4. Lacy AM, Wada C, Du W, et al. In vitro microleakage at the gingival margin of porcelain and resin veneers. J Prosthet Dent. 1992;67(1):7-10.
5. Celebi AT, Icer E, Eren MM, et al. Thermal-stress analysis of ceramic laminate veneer restorations with different incisal preparations using micro-computed tomography-based 3D finite element models. J Mech Behav Biomed Mater. 2017;75:302-313.
6. Bazos P, Magne P. Bio-emulation: biomimetically emulating nature utilizing a histoanatomic approach; visual synthesis. Int J Esthet Dent. 2014;9(3):330-352.
7. Pahlevan A, Mirzaee M, Yassine E, et al. Enamel thickness after preparation of tooth for porcelain laminate. J Dent (Tehran). 2014;11(4):428-432.
8. Kern M, Ahlers MO. Controlling the depth of ceramic veneer preparations by using a color marker in the depth grooves. J Prosthet Dent. 2015;114(6):862-864.
9. Kataoka S, Nishimura Y, Sadan A. Nature's Morphology: An atlas of tooth shape and form. 1st ed. Chicago, IL: Quintessence Publishing; 2002.
10. Riquieri H. Dental Anatomy and Morphology. 1st ed. Chicago, IL: Quintessence Publishing; 2019.
11. Elgendy H, Maia RR, Skiff F, et al. Comparison of light propagation in dental tissues and nano-filled resin-based composite. Clin Oral Investig. 2019;23(1):423-433.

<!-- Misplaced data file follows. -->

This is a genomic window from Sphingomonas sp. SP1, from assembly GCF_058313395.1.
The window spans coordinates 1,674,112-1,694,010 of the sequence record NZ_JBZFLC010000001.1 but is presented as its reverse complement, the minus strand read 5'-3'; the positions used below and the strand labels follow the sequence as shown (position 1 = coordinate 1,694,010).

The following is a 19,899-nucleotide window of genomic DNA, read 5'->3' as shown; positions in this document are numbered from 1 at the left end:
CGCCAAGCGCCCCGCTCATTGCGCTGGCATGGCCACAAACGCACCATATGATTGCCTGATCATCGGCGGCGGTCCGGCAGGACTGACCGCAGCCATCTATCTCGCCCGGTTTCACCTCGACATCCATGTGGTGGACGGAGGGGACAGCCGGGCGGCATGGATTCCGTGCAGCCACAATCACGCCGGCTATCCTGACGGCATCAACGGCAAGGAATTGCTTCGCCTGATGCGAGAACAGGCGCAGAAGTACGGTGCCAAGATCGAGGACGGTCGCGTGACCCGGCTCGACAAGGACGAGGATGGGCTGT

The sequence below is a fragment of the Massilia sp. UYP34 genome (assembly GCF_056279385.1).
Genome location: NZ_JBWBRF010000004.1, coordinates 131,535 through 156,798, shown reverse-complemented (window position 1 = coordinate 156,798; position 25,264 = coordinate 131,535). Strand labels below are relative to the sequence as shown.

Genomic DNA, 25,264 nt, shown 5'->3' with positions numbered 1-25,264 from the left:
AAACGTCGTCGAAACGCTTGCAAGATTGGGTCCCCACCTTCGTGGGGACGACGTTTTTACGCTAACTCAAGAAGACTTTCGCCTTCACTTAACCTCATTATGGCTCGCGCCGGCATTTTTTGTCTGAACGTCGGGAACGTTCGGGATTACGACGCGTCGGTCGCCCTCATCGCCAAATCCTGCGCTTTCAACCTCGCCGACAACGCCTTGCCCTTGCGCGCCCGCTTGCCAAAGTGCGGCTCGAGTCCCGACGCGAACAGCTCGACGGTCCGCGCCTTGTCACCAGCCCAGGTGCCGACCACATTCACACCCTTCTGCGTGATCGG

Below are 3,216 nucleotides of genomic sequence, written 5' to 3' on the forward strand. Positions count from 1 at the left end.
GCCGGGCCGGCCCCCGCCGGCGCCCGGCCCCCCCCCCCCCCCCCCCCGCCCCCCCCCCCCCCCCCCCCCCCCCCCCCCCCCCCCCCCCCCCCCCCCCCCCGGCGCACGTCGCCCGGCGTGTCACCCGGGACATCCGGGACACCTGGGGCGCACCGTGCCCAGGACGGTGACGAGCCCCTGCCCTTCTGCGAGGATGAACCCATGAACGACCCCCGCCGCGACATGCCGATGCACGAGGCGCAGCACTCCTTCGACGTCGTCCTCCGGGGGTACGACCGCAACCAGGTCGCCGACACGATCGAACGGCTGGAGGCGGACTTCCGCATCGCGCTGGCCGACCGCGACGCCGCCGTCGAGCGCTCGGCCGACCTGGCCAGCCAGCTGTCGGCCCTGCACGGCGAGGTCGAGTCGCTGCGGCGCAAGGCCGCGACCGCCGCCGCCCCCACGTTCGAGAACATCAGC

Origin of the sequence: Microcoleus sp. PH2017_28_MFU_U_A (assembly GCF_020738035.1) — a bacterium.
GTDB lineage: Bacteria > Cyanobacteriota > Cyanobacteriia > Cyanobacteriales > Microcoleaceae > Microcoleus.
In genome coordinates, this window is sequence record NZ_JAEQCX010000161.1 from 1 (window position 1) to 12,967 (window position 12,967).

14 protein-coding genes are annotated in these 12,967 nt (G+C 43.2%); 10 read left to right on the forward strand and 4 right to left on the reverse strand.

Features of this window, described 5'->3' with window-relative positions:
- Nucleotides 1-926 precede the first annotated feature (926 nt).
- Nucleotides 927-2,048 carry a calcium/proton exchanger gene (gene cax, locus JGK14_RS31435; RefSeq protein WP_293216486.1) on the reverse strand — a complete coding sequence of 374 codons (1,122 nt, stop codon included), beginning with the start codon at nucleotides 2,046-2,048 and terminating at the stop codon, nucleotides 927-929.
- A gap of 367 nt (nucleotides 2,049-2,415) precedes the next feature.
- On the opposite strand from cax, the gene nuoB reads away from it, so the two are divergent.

12. Zolotarev VM, Grisimov VN. Architectonics and optical properties of dentin and dental enamel. Opt Spectroscopy. 2001;90(5):753-759.
13. Hariri I, Sadr A, Nakashima S, et al. Estimation of the enamel and dentin mineral content from the refractive index. Caries Res. 2013;47(1):18-26.
14. Vaarkamp J, ten Bosch JJ, Verdonschot EH. Propagation of light through human dental enamel and dentine. Caries Res. 1995;29(1):8-13.
15. O'Brien WJ. Fraunhofer diffraction of light by human enamel. J Dent Res. 1988;67(2):484-486.
16. Solso RL. Cognitive Psychology. 6th ed. Boston, MA: Allyn & Bacon; 2000.
17. Beck DM, Emanuele B, Savazzi S. A new illusion of height and width: taller people are perceived as thinner. Psychon Bull Rev. 2013;20(6):1154-1160.
18. Villarroel M, et al. Direct esthetic restorations based on translucency and opacity of composite resins. J Esthet Restor Dent. 2011;23(2):73-87.
19. Schmeling M, DE Andrada MA, Maia HP, et al. Translucency of value resin composites used to replace enamel in stratified composite restoration techniques. J Esthet Restor Dent. 2012;24(1):53-58.